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Reiko Graham, Janine Harlow, Roque Mendez; Individual differences in attentional distraction and facilitation by emotional faces. Journal of Vision 2009;9(8):495. doi: https://doi.org/10.1167/9.8.495.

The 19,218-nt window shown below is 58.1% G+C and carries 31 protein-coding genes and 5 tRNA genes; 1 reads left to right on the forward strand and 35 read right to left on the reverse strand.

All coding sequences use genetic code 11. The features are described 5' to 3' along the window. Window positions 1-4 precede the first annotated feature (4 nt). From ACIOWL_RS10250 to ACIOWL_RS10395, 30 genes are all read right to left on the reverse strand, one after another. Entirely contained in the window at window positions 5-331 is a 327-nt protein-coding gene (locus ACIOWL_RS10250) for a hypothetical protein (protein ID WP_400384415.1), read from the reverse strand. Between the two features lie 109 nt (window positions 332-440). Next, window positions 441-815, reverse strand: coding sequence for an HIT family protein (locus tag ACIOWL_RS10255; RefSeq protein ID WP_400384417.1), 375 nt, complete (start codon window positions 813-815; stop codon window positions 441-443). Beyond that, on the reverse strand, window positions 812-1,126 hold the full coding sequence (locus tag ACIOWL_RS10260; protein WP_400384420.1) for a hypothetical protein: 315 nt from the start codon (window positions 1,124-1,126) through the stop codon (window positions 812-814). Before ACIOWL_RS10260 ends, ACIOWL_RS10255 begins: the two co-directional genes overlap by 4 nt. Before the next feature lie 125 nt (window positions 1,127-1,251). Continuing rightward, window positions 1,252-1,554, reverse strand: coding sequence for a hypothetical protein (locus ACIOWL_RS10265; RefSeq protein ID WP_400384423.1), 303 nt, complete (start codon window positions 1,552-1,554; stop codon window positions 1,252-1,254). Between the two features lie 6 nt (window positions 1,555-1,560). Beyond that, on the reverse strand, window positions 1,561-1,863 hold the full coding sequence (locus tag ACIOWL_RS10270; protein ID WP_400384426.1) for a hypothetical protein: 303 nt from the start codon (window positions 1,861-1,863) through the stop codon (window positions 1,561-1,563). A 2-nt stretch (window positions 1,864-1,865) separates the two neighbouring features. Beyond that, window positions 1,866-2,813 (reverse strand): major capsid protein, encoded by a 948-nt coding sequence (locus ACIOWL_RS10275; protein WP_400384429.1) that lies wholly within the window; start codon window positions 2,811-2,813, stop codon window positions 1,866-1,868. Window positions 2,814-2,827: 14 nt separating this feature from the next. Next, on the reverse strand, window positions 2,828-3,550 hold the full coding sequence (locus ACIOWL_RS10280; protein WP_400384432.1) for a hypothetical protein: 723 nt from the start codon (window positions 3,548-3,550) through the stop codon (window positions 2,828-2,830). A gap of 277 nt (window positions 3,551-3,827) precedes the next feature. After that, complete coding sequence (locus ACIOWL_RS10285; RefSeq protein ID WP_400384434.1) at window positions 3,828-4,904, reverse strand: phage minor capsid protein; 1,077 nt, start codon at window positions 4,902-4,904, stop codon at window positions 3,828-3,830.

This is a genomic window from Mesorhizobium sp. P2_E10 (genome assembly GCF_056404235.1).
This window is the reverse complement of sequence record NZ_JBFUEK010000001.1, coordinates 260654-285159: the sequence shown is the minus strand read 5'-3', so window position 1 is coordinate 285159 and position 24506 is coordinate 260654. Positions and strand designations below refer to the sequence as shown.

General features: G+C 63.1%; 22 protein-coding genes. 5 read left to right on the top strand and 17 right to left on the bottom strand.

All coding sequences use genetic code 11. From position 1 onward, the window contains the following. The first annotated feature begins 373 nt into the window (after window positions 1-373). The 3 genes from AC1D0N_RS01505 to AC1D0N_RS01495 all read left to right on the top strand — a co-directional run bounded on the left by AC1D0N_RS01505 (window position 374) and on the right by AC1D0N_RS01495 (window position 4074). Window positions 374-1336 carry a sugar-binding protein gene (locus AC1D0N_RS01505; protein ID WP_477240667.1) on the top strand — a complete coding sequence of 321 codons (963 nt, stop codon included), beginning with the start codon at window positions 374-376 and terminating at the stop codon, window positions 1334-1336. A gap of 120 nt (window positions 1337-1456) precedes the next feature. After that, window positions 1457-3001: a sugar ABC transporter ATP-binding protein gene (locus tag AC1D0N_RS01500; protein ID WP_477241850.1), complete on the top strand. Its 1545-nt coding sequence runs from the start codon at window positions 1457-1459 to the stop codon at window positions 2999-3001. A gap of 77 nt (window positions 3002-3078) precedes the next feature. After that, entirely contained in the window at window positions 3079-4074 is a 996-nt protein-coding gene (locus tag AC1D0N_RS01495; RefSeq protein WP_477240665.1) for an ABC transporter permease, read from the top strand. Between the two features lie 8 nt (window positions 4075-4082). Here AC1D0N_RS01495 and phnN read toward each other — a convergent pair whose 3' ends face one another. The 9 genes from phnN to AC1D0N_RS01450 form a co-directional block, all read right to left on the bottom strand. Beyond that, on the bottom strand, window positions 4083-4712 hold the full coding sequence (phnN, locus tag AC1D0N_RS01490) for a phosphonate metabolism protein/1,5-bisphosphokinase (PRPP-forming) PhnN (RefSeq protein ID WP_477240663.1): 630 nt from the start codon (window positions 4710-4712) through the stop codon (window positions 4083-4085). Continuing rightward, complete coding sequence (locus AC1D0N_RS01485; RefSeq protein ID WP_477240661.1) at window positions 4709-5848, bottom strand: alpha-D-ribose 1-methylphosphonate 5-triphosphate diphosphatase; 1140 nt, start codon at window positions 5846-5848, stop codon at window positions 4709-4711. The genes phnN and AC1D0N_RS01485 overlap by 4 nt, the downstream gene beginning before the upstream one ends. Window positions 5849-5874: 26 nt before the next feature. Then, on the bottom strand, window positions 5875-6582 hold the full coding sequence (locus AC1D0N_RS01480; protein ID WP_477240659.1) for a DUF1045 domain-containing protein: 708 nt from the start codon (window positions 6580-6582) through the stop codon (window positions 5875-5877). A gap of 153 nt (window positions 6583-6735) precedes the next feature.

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Research suggests that individual differences in personality variables like anxiety (e.g., Fox et al., 2007) and self-esteem (e.g., Wilkowski et al., 2008) have a powerful effect on attentional processes, especially when emotional faces are used as stimuli. The current study (N = 78) examined relationships between empathy, self-esteem, self-monitoring, state and trait anxiety and attentional distraction/facilitation to targets flanked by happy, fearful, and angry facial distractors (with direct gaze). Overall, significant facilitation was observed for happy faces relative to neutral and angry faces, supporting the notion that happy faces elicit approach-related behaviors (e.g. Canli et al., 2002). No significant differences between distraction/facilitation were found for angry and fearful faces relative to neutral faces. However, there was considerable variability in distraction/facilitation across individuals and emotional expressions. Regression analyses were conducted to determine if distraction/facilitation to different emotional expressions was related to individual differences in personality variables. Facilitation for happy faces was associated with greater perspective taking scores and higher levels of state anxiety. In contrast, distraction/facilitation to angry and fearful faces was associated with self-esteem such that individuals who scored highly in self esteem experienced greater distraction by these negative emotional expressions. Surprising, differences in trait anxiety were not significantly related to attentional capture by negative facial expressions. These results corroborate the notion that individual differences in various personality variables do contribute to attentional capture by and disengagement from emotional facial expressions. However, the nature of these relationships may be dependent upon the valence of the facial expression and the task(s) used to assess attentional processing.
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